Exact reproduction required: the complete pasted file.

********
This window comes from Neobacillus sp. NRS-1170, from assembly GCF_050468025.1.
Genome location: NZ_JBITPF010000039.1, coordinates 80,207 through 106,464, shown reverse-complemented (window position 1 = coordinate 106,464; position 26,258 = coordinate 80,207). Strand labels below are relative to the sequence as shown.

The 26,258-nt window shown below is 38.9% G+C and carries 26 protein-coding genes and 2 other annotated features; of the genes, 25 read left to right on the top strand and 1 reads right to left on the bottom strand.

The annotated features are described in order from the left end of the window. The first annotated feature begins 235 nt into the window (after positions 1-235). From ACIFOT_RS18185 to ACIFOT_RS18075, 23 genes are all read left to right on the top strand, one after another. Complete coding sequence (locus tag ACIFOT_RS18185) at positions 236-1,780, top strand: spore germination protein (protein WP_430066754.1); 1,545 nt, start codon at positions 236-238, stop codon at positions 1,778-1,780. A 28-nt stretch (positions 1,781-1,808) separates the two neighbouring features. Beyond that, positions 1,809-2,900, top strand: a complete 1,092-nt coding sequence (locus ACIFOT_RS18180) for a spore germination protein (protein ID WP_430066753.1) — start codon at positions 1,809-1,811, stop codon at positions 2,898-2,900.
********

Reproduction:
This window comes from Neobacillus sp. NRS-1170, from assembly GCF_050468025.1.
Genome location: NZ_JBITPF010000039.1, coordinates 80,207 through 106,464, shown reverse-complemented (window position 1 = coordinate 106,464; position 26,258 = coordinate 80,207). Strand labels below are relative to the sequence as shown.

The 26,258-nt window shown below is 38.9% G+C and carries 26 protein-coding genes and 2 other annotated features; of the genes, 25 read left to right on the top strand and 1 reads right to left on the bottom strand.

The annotated features are described in order from the left end of the window. The first annotated feature begins 235 nt into the window (after positions 1-235). From ACIFOT_RS18185 to ACIFOT_RS18075, 23 genes are all read left to right on the top strand, one after another. Complete coding sequence (locus tag ACIFOT_RS18185) at positions 236-1,780, top strand: spore germination protein (protein WP_430066754.1); 1,545 nt, start codon at positions 236-238, stop codon at positions 1,778-1,780. A 28-nt stretch (positions 1,781-1,808) separates the two neighbouring features. Beyond that, positions 1,809-2,900, top strand: a complete 1,092-nt coding sequence (locus ACIFOT_RS18180) for a spore germination protein (protein ID WP_430066753.1) — start codon at positions 1,809-1,811, stop codon at positions 2,898-2,900.